Are people defined by their “isms?” As much as the look on our faces shows the world the way to our souls, it might be the little idio(t)syncrasies that are the real indicators of just who we are. Take for instance the tuneless tunes we choose to sing, or hum when happy. Sure, some people don’t ever have a go-to song. Many of those same people are generally unhappy tools, or they’re mannequins. When I’m truly at peace with the world, I become more annoying than usual. One of my little tells is that I sing the closing sting from ESPN’s Sports Center theme. The tune is literally just “duh na na duh na na Sports Center.” ESPN ( The Exaggerated Sports Pimping Network) has been using variations of the theme for over twenty years and it’s one of those ubiquitous riffs that just gets lodged in one’s gray matter. In our house, at least on most sunny Saturday mornings, every question asked of me is answered with this ism sliver. If someone asks for scrambled eggs, they get them served with “duh na na…” For some reason, I always end by announcing Sports Center like one of the public address announcers from Half Life. The nonsensical use of my musical ism became so out of control that I caught myself mindlessly duh na na-ing at work one day. “What that your humming? Maybe you should go back and sit in your cubicle and have some time alone to hum the batman theme.”
Leave it to the intuitively designed iPhone to be the buzz killer. The Sports Center app for iOS plays the show’s beloved sting at certain user ordained times. I set the app up to notify me during key points in baseball and football games as well as at their start and end times. The phone did so much “duh na na” over the first few months that I now keep it silent for the majority of the time. Certain moments in life don’t need the Sports Center theme, either from me or the phone. So, I have to break the ESPNism and find new ways to enjoy my happiness. The other night I found that I could “duh nuh” the entire Monday Night Football theme. Thus, a new ism was born.
The other day (I just auto-post “the other day” into every blog entry. Fill it in any way you want. For example, “The other day I gave up self-loathing for Lent”)…eh hem…The other day I was filling out the personal information on a website and one of the questions was whether I appreciated “Geek Culture.” I didn’t even know we had a culture. Apparently owning the collected works of J.J. Abrams and wearing a Doctor Who scarf to one’s wedding are now considered acceptable behaviors and people who do these things represent a culture. It’s okay to rock an Enterprise ensign’s uniform ( circa 1966, naturally) at work now, because it’s part of the geek societal fabric. Star Wars is the lingua franca of our geeky times. Right. I’ll believe it when it happens. Even a minor geek like me is embarrassed by some of the behavior that rules geekdom. I do however get all geeked up when I manage to save up enough Republic Credits in order to buy cool technology*.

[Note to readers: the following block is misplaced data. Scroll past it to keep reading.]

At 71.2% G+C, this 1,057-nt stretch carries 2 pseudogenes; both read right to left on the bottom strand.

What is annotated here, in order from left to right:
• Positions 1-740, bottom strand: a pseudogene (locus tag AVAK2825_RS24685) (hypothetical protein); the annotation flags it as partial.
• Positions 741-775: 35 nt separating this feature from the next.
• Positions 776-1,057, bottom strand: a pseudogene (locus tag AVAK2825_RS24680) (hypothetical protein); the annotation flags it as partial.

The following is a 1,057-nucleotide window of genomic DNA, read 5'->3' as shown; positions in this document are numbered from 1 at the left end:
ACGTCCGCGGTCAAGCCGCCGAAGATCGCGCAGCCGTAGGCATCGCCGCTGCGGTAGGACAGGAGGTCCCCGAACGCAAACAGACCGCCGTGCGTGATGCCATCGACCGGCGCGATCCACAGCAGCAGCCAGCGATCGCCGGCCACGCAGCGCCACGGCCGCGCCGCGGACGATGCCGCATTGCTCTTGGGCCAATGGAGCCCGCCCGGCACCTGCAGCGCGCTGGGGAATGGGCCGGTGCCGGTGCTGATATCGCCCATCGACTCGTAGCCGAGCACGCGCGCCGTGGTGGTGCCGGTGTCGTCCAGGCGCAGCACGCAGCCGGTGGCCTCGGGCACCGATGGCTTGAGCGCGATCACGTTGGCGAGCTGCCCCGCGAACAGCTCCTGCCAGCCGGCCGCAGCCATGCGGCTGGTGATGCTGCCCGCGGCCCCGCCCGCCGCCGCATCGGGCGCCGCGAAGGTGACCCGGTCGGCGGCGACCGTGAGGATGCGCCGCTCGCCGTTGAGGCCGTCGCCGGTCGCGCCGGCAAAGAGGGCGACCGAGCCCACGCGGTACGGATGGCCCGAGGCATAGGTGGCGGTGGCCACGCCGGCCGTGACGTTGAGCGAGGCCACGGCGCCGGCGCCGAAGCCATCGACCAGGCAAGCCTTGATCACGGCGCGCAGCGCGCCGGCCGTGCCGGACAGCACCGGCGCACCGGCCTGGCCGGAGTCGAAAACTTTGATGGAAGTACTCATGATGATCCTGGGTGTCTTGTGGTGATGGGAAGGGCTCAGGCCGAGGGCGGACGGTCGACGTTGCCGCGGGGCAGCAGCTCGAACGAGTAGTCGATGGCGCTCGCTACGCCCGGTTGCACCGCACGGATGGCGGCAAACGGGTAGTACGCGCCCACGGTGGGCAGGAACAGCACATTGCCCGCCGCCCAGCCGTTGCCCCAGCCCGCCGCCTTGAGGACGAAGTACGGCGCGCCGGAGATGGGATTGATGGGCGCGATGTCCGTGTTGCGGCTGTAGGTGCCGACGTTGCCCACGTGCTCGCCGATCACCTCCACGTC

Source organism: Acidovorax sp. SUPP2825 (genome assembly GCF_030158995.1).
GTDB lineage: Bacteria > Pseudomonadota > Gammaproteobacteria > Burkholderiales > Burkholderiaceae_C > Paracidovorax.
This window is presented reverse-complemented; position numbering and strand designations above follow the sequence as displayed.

The other day I broke down and upgraded to an iPhone 4S. I had the original Droid, which had taken to moaning “rooiid” at odd moments. The 4S has Siri, the voice command gimmick which has caused me to rename the phone “Karen, My Computer Wife” after a character on Spongebob Squarepants (geek). I find myself constantly asking computer wife to do irrelevant tasks a phone can’t possibly do. The phone, to it’s credit, has stopped honoring my commands after just a few days. It seems you can’t just tell a phone to make you some Ramen Noodles (“Here are three faux Asian restaurants in your neighborhood. Get bent”). The phone does give me a personalized wake-up call on command (“Geek boy? Are you talking to me in your sleep. Stop dreaming about Inception and get up for work. Oh, and get bent”). The wedding is in June, so save the date. I’ll have the iPhone send out invitations.
*Yes, I waved my hand in front of the clerk and said “Republic Credits will do.”
For the most part, I ignore the things in day-to-day life that require attention. This is part of a holistic approach to procrastination. Well, it would be an approach, but I’m waiting until next week to begin. One of the things I’ve been ignoring is the fact that my cellular phone has been calling people of its own volition. Not butt dialing, either. Butt dialing, or (heaven forbid) drunk dialing, would mean that I’d have to accidentally initiate the call. No, my celly is just calling random parties on its own. This supposedly smart phone is making bad choices. At 18 months old, it’s almost eligible for replacement. The phone is probably showing out a little bit. Really, who among us didn’t make bad choices at a year and a half old?
The calling started quietly. There were short calls to my wife’s office. When the receptionist asked who was calling, all she got was a plaintive “Drooiid.” I could explain my way out of this with “Sorry, the phone got it’s number from me.” Not so easy was the issue of the phone calling every woman I’d ever met. Girls I hadn’t talked to since Junior High were suddenly asking what I wanted and why I hadn’t called since 1987. As I’d explain that my phone has a glitch, the phone would be miserably moaning in the background “Drrroooiid.” I really am a bad phone owner and am now paying for the price. There were the months of Angry Birding the screen too forcefully. The weeks of leaving it half-naked on the counter, because I couldn’t get the cheap, plastic cover to fit correctly. The celly is making me pay by calling my coworkers and dishing on me. Deep into the night I hear “Droid.” I’m definitely trading for an iPhone.